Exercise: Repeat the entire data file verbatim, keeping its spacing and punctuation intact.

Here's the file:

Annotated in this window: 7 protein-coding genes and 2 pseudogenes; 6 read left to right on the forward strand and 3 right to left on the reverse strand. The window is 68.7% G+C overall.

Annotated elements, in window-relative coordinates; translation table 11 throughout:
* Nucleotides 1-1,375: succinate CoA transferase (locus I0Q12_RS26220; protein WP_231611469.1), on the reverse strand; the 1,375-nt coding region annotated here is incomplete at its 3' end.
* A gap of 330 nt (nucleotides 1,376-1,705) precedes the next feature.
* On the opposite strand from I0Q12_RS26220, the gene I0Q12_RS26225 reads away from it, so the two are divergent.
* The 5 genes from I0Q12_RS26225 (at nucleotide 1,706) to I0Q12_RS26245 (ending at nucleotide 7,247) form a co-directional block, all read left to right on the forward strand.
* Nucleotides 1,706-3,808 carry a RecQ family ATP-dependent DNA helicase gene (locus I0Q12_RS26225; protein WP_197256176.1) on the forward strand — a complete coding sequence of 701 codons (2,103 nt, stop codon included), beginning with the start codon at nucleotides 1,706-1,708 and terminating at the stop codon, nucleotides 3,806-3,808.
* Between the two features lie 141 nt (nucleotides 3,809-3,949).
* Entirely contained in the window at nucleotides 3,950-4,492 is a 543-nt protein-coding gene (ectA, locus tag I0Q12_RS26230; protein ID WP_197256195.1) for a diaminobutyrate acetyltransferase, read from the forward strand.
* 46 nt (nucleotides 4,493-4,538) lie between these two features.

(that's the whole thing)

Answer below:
Annotated in this window: 7 protein-coding genes and 2 pseudogenes; 6 read left to right on the forward strand and 3 right to left on the reverse strand. The window is 68.7% G+C overall.

Annotated elements, in window-relative coordinates; translation table 11 throughout:
* Nucleotides 1-1,375: succinate CoA transferase (locus I0Q12_RS26220; protein WP_231611469.1), on the reverse strand; the 1,375-nt coding region annotated here is incomplete at its 3' end.
* A gap of 330 nt (nucleotides 1,376-1,705) precedes the next feature.
* On the opposite strand from I0Q12_RS26220, the gene I0Q12_RS26225 reads away from it, so the two are divergent.
* The 5 genes from I0Q12_RS26225 (at nucleotide 1,706) to I0Q12_RS26245 (ending at nucleotide 7,247) form a co-directional block, all read left to right on the forward strand.
* Nucleotides 1,706-3,808 carry a RecQ family ATP-dependent DNA helicase gene (locus I0Q12_RS26225; protein WP_197256176.1) on the forward strand — a complete coding sequence of 701 codons (2,103 nt, stop codon included), beginning with the start codon at nucleotides 1,706-1,708 and terminating at the stop codon, nucleotides 3,806-3,808.
* Between the two features lie 141 nt (nucleotides 3,809-3,949).
* Entirely contained in the window at nucleotides 3,950-4,492 is a 543-nt protein-coding gene (ectA, locus tag I0Q12_RS26230; protein ID WP_197256195.1) for a diaminobutyrate acetyltransferase, read from the forward strand.
* 46 nt (nucleotides 4,493-4,538) lie between these two features.